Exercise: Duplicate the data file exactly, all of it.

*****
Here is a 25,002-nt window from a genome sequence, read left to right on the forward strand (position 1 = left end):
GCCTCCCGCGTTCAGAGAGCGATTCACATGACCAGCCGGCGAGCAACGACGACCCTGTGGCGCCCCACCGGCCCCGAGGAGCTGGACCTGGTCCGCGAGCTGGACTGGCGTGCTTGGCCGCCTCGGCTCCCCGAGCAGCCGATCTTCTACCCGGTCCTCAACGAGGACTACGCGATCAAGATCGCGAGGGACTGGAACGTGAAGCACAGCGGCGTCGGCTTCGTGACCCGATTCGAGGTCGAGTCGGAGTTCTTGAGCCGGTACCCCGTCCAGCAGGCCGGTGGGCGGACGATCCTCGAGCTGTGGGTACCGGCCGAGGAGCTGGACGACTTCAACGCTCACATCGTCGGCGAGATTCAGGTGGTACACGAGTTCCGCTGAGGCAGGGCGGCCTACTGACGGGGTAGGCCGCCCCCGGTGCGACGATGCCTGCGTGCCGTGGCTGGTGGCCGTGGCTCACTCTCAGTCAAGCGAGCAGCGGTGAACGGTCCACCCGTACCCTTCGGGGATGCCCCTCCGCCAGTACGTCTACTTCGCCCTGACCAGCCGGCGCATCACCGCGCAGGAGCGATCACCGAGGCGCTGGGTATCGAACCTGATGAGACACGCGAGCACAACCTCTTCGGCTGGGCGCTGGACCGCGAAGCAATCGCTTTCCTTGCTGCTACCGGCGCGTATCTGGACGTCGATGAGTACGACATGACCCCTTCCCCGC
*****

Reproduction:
Here is a 25,002-nt window from a genome sequence, read left to right on the forward strand (position 1 = left end):
GCCTCCCGCGTTCAGAGAGCGATTCACATGACCAGCCGGCGAGCAACGACGACCCTGTGGCGCCCCACCGGCCCCGAGGAGCTGGACCTGGTCCGCGAGCTGGACTGGCGTGCTTGGCCGCCTCGGCTCCCCGAGCAGCCGATCTTCTACCCGGTCCTCAACGAGGACTACGCGATCAAGATCGCGAGGGACTGGAACGTGAAGCACAGCGGCGTCGGCTTCGTGACCCGATTCGAGGTCGAGTCGGAGTTCTTGAGCCGGTACCCCGTCCAGCAGGCCGGTGGGCGGACGATCCTCGAGCTGTGGGTACCGGCCGAGGAGCTGGACGACTTCAACGCTCACATCGTCGGCGAGATTCAGGTGGTACACGAGTTCCGCTGAGGCAGGGCGGCCTACTGACGGGGTAGGCCGCCCCCGGTGCGACGATGCCTGCGTGCCGTGGCTGGTGGCCGTGGCTCACTCTCAGTCAAGCGAGCAGCGGTGAACGGTCCACCCGTACCCTTCGGGGATGCCCCTCCGCCAGTACGTCTACTTCGCCCTGACCAGCCGGCGCATCACCGCGCAGGAGCGATCACCGAGGCGCTGGGTATCGAACCTGATGAGACACGCGAGCACAACCTCTTCGGCTGGGCGCTGGACCGCGAAGCAATCGCTTTCCTTGCTGCTACCGGCGCGTATCTGGACGTCGATGAGTACGACATGACCCCTTCCCCGC